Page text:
Beaten to Death at Eton - exclusive extract from 'Berkshire Tales of Mystery & Murder'

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Beaten to Death at Eton - exclusive extract from 'Berkshire Tales of Mystery & Murder'

What you’re about read is an extract from Berkshire Tales of Mystery & Murder, and is reproduced here exactly as it appears in the book.

 

Jolly boating weather 
And a hay harvest breeze. 
Blade on the feather, 
Shade off the trees; 
Swing, swing, together, 
With you bodies between your knees 

Eton Boating Song, 1863

 

Eton College. Its elite status and vast complex of historic buildings, founded by Henry VI, have made it world famous, but hidden in its past is a tragic episode highlighting a different side to an Eton education. This was the Eton before the start of "jolly boating weather", the Eton of 1825. 

In simple terms, this is the case of two teenage boys who came to blows in their school playground and the sad consequences of that fight. Stated like that, it hardly seems a significant memory of old Eton, but this particular playground fight resulted in two boys facing a charge at Aylesbury Assizes of "killing and slaying" another.

The victim was the Honorable Ashley Cooper, son of the Earl of Shaftesbury. The boys who were charged were George Alexander Wood, son of Colonel Wood and nephew of the Marquis of Londonderry, and Alexander Wellesley Leith. These were the so-called noble stock of society. This was big news, a scandal that would hardly get a mention if fought by two Berkshire village boys in a dank schoolyard, but here was a chance to glimpse into the closed cloisters of another world, that of the aristocracy.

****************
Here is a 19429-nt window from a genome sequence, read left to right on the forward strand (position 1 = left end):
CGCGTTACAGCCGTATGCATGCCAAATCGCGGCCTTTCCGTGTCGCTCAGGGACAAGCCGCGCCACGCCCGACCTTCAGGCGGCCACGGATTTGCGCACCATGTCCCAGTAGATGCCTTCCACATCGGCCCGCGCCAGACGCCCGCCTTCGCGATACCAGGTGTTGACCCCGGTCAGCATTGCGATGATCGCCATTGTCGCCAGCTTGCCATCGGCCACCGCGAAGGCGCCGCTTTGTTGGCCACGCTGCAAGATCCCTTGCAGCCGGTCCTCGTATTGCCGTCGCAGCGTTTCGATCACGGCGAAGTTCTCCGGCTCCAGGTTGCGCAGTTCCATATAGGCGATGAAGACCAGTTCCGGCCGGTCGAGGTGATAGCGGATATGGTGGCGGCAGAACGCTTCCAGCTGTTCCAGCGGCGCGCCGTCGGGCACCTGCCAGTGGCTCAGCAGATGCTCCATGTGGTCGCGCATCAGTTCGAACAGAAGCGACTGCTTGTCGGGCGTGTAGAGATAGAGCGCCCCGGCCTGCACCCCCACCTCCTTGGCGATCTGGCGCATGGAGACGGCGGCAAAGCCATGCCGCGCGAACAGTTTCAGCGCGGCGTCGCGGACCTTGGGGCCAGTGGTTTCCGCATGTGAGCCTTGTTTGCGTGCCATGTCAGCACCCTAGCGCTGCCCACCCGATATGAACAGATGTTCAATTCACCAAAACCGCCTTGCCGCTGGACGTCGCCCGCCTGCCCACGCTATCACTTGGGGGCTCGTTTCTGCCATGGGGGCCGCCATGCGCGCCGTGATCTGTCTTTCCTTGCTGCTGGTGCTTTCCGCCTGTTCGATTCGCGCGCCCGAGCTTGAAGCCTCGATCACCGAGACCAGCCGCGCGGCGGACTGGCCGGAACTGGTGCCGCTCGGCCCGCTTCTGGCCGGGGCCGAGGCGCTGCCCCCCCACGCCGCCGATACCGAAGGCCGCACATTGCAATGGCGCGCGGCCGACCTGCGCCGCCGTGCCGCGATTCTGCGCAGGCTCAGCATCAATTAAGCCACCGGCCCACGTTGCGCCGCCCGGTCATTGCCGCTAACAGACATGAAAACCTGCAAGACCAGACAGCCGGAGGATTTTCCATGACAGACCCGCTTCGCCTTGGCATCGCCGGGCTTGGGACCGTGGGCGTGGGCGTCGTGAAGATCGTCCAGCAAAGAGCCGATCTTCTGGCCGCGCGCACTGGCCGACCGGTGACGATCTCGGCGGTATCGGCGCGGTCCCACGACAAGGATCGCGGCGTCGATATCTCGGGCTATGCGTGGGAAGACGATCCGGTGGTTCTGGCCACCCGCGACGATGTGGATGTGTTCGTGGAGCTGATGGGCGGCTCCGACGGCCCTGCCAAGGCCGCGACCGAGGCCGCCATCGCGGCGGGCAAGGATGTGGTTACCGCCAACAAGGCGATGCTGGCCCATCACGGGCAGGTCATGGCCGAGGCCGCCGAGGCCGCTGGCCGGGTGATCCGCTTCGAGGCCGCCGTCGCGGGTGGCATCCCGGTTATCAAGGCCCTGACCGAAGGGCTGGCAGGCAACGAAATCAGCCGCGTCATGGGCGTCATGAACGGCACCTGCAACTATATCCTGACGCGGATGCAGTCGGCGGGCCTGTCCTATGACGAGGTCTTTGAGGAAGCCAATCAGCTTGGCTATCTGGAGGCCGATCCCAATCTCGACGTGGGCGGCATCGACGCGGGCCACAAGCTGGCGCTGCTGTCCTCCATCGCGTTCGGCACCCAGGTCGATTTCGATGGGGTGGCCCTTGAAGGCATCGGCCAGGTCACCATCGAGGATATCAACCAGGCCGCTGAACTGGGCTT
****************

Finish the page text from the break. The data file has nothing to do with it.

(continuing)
This time in the history of Eton College, there was a great deal of scandal of another kind concerning the standard and conditions of teaching at the school. Discipline was a major problem, with the pupils often left to their own devices, especially at night when they were locked in their dormitory. The headmaster was one Dr Keate, whose reputation for flogging the pupils was legendary. He was known also for wearing what could only be described as fancy dress, partly resembling the costume of Napoleon, partly that of a widow woman. It was therefore a school of dubious standards, and Dr Keate's mission, however misinformed to modern eyes, was to bring order and discipline to the boys in his care. He took it upon himself to teach 100 to 200 boys at any one time, using the spacious upper school as one massive classroom.